An overview of the Swamp at the end of the 4th week.
This also marks about 5 months since I started the jar in the first half of October 2019. It originally contained water from a very large freshwater (flowing) lake and from an old quarry, now a fishing pond (about 20yo ecosystem), as well as some algae. It was kept outside October to January, then brought in at room temperature (cca 23 C) on February 10th and given about 400 lumens 24h a day.
In February water level was about halfway, at the 3cm mark; can still be seen on the side of the jar by the line of algae that grew where the water line used to be. I added bottled water up to the top of the jar (6cm mark). The water was clear, with very little algae and no visible living organisms. Microscope inspection showed rotifers and small cilliates.
A week later I seeded the jar with fresh (collected in the second week of February 2020) samples from the fishing pond (slime, dirt, water plants, algae) and plans that grew in a fresh water source that I found on the side of a hill.
I have been giving it light and keeping it warm ever since. This is the situation in the Swamp after one month.
There is one dominant macro species: some sort of water plant that seems to thrive without any soil. It has many parallel stems a couple of mm in circumference, each with leaves growing on all its length.
The most abundant of the algae is spirogyra, the very fine tubular algae with their spiral coil of chloroplasts that look like gelatinous mist in the water. I had also noticed segmented algae, somewhat thicker than spirogyra and without the coil, having neatly separated chambers filled with chloroplasts.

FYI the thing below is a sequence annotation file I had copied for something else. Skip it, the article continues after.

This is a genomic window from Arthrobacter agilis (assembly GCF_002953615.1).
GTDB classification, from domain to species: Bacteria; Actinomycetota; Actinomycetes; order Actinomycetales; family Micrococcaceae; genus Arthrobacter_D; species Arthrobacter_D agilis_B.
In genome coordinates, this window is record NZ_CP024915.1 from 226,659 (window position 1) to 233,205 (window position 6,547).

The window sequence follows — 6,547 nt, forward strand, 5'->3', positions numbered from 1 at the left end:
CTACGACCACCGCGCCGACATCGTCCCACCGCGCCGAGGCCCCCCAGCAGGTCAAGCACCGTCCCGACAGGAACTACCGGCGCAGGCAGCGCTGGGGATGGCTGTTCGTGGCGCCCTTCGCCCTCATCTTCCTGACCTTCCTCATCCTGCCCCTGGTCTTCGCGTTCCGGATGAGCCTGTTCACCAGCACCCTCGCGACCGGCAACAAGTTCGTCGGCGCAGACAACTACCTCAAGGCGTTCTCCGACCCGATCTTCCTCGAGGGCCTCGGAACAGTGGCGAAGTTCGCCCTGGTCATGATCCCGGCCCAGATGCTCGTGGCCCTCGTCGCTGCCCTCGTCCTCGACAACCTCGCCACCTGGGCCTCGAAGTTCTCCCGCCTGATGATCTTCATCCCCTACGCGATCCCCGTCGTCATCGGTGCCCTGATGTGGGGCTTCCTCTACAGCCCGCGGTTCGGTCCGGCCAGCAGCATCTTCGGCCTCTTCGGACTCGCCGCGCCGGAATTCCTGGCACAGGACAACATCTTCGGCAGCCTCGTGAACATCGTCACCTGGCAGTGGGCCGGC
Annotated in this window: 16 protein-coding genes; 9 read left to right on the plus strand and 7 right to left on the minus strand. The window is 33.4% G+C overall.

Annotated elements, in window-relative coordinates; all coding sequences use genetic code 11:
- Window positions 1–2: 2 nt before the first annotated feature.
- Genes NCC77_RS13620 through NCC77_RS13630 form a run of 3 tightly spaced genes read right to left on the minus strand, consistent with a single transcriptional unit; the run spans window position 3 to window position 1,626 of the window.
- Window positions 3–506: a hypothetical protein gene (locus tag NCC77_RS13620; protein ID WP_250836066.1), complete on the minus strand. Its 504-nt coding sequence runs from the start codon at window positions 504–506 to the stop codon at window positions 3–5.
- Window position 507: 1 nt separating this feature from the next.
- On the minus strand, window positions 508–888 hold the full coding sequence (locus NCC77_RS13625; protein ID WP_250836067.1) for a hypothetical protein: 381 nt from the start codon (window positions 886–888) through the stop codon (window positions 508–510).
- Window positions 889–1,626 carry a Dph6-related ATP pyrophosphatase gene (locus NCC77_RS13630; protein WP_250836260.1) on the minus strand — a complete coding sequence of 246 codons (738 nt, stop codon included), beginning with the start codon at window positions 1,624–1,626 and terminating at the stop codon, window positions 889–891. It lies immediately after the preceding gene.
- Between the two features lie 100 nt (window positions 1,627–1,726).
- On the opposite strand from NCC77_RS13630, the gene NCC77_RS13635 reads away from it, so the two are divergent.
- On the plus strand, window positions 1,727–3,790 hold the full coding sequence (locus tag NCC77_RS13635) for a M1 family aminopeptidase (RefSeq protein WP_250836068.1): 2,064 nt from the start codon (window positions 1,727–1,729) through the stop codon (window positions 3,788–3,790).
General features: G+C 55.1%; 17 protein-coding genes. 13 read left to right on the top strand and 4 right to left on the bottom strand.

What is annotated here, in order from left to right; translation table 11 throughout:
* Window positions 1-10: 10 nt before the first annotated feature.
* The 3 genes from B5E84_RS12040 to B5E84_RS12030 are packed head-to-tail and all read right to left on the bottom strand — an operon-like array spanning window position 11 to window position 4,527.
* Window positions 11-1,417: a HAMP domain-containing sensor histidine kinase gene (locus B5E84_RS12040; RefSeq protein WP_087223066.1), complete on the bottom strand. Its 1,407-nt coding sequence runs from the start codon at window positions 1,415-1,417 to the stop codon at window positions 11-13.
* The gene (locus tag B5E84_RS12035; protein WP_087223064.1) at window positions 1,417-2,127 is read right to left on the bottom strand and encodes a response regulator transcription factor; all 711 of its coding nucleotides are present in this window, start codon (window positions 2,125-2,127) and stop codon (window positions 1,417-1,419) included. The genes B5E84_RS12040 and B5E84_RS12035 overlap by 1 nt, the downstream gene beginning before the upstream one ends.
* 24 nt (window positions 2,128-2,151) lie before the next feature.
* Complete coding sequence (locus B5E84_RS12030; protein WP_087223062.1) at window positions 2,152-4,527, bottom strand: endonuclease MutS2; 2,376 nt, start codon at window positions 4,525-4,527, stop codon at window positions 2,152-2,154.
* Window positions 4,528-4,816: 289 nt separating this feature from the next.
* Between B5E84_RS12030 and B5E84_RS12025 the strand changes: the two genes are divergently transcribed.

These algae are long tubes, incredibly fine and stick together like hair, making for some very fine curling locks, as can be seen below. It also tends to occupy all the volume it is allowed, especially when grown in a somewhat controlled environment like my jar.
Something interesting I found – what appear to be parasitic algae (maybe some form of symbiosis?) growing on the leaves of the water plant. The algae are tubular, straight with no ramifications and contain chloroplasts.
Microscope inspection shows the pretty Coleochaetales with its cells disposed in a spiral as well as the desmid Cosmarium. I also spotted Merismopedia, neatly arranged in rows.
The plants produce significant levels of oxygen, seen in the little bubbles that form among the water plants and algae.
Hanging in between the water plants I found little dark spheres about 1mm in diameter that, upon inspection, revealed to be sacks full of strange algae (?) composed of spherical beads:
Of the larger living things, must first be mentioned the snails, the largest sporting a whopping 5 or 6mm diameter shell. Many baby snails around, they seem to be reproducing abundently. I have seen a group of 7 hatching.
I’ve seen a few Oligochaeta, rather large in size (up to 5mm) and some larvae that looked somewhat similar to them and were of comparable size.
Water fleas have been a pleasant surprise – only noticed them a few days ago. Small and with an almost transparent shell, they move somewhat slower than the cyclopes, which are abundant and slightly larger in size, at about 1mm.
One morning I found mosquitos and their larvae, but I quickly gassed and disposed of them (6 or 7 mosquitos, about 5 larvae). Pretty colours, yellow with black dots.
Nematode worms of different sizes are also present, from the smaller, more agitated ones, to the larger, slower ones.
Still in the macro realm, I found an escape-pod from a colony of Bryozoa: it’s a fortified egg that survives dessiccation, travel and all sorts of rough environments. I am insulted.
There are – and have been throughout the winter – cilliates and rotifers.
It is virtually impossible to collect the same sample again if one wishes to observe its evolution. As such I decided to place two cover glasses in the jar – one is (still) on the surface, and one is submerged. I am hoping to monitor the deposits that will form. Maybe I’ll try coating them with different nutrients to see how things develop on them.